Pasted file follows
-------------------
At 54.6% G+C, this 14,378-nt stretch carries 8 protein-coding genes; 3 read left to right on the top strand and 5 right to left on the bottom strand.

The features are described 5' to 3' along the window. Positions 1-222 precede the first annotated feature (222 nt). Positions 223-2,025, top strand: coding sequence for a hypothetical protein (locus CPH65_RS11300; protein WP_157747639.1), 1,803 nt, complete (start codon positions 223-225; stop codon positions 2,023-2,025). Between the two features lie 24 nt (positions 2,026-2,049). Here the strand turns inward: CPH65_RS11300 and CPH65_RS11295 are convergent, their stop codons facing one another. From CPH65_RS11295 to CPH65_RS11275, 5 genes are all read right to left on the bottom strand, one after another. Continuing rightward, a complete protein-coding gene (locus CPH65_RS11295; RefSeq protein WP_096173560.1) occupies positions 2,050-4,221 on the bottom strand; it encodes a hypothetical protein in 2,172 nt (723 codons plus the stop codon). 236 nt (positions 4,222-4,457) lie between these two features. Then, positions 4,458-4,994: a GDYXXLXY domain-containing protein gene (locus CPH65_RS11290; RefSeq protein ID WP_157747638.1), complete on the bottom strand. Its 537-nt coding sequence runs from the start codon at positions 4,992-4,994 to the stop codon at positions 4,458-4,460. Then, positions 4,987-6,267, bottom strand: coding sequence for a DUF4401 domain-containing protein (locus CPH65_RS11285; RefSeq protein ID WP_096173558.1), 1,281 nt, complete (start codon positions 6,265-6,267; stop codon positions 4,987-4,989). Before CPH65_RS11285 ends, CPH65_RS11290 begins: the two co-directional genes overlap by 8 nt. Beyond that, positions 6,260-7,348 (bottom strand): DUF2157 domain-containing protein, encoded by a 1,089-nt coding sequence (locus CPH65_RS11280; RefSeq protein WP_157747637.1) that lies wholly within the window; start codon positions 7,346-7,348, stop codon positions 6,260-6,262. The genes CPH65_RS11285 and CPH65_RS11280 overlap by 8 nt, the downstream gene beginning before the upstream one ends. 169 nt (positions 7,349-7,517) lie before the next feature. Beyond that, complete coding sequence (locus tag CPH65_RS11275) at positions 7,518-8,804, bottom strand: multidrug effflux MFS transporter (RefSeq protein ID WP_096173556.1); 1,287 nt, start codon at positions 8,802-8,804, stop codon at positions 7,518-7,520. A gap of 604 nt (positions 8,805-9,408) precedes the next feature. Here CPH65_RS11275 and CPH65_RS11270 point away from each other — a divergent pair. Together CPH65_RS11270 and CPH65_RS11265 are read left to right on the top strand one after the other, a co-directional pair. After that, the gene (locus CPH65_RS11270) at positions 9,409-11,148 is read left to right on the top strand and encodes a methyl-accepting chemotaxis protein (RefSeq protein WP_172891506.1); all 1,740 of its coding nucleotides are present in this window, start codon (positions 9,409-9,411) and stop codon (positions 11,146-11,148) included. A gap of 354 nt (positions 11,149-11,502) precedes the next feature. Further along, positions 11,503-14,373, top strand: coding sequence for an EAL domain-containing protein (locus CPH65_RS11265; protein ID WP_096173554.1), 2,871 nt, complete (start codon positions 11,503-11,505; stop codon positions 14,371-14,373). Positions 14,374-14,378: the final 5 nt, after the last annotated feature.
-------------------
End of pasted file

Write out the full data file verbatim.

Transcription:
At 54.6% G+C, this 14,378-nt stretch carries 8 protein-coding genes; 3 read left to right on the top strand and 5 right to left on the bottom strand.

The features are described 5' to 3' along the window. Positions 1-222 precede the first annotated feature (222 nt). Positions 223-2,025, top strand: coding sequence for a hypothetical protein (locus CPH65_RS11300; protein WP_157747639.1), 1,803 nt, complete (start codon positions 223-225; stop codon positions 2,023-2,025). Between the two features lie 24 nt (positions 2,026-2,049). Here the strand turns inward: CPH65_RS11300 and CPH65_RS11295 are convergent, their stop codons facing one another. From CPH65_RS11295 to CPH65_RS11275, 5 genes are all read right to left on the bottom strand, one after another. Continuing rightward, a complete protein-coding gene (locus CPH65_RS11295; RefSeq protein WP_096173560.1) occupies positions 2,050-4,221 on the bottom strand; it encodes a hypothetical protein in 2,172 nt (723 codons plus the stop codon). 236 nt (positions 4,222-4,457) lie between these two features. Then, positions 4,458-4,994: a GDYXXLXY domain-containing protein gene (locus CPH65_RS11290; RefSeq protein ID WP_157747638.1), complete on the bottom strand. Its 537-nt coding sequence runs from the start codon at positions 4,992-4,994 to the stop codon at positions 4,458-4,460. Then, positions 4,987-6,267, bottom strand: coding sequence for a DUF4401 domain-containing protein (locus CPH65_RS11285; RefSeq protein ID WP_096173558.1), 1,281 nt, complete (start codon positions 6,265-6,267; stop codon positions 4,987-4,989). Before CPH65_RS11285 ends, CPH65_RS11290 begins: the two co-directional genes overlap by 8 nt. Beyond that, positions 6,260-7,348 (bottom strand): DUF2157 domain-containing protein, encoded by a 1,089-nt coding sequence (locus CPH65_RS11280; RefSeq protein WP_157747637.1) that lies wholly within the window; start codon positions 7,346-7,348, stop codon positions 6,260-6,262. The genes CPH65_RS11285 and CPH65_RS11280 overlap by 8 nt, the downstream gene beginning before the upstream one ends. 169 nt (positions 7,349-7,517) lie before the next feature. Beyond that, complete coding sequence (locus tag CPH65_RS11275) at positions 7,518-8,804, bottom strand: multidrug effflux MFS transporter (RefSeq protein ID WP_096173556.1); 1,287 nt, start codon at positions 8,802-8,804, stop codon at positions 7,518-7,520. A gap of 604 nt (positions 8,805-9,408) precedes the next feature. Here CPH65_RS11275 and CPH65_RS11270 point away from each other — a divergent pair. Together CPH65_RS11270 and CPH65_RS11265 are read left to right on the top strand one after the other, a co-directional pair. After that, the gene (locus CPH65_RS11270) at positions 9,409-11,148 is read left to right on the top strand and encodes a methyl-accepting chemotaxis protein (RefSeq protein WP_172891506.1); all 1,740 of its coding nucleotides are present in this window, start codon (positions 9,409-9,411) and stop codon (positions 11,146-11,148) included. A gap of 354 nt (positions 11,149-11,502) precedes the next feature. Further along, positions 11,503-14,373, top strand: coding sequence for an EAL domain-containing protein (locus CPH65_RS11265; protein ID WP_096173554.1), 2,871 nt, complete (start codon positions 11,503-11,505; stop codon positions 14,371-14,373). Positions 14,374-14,378: the final 5 nt, after the last annotated feature.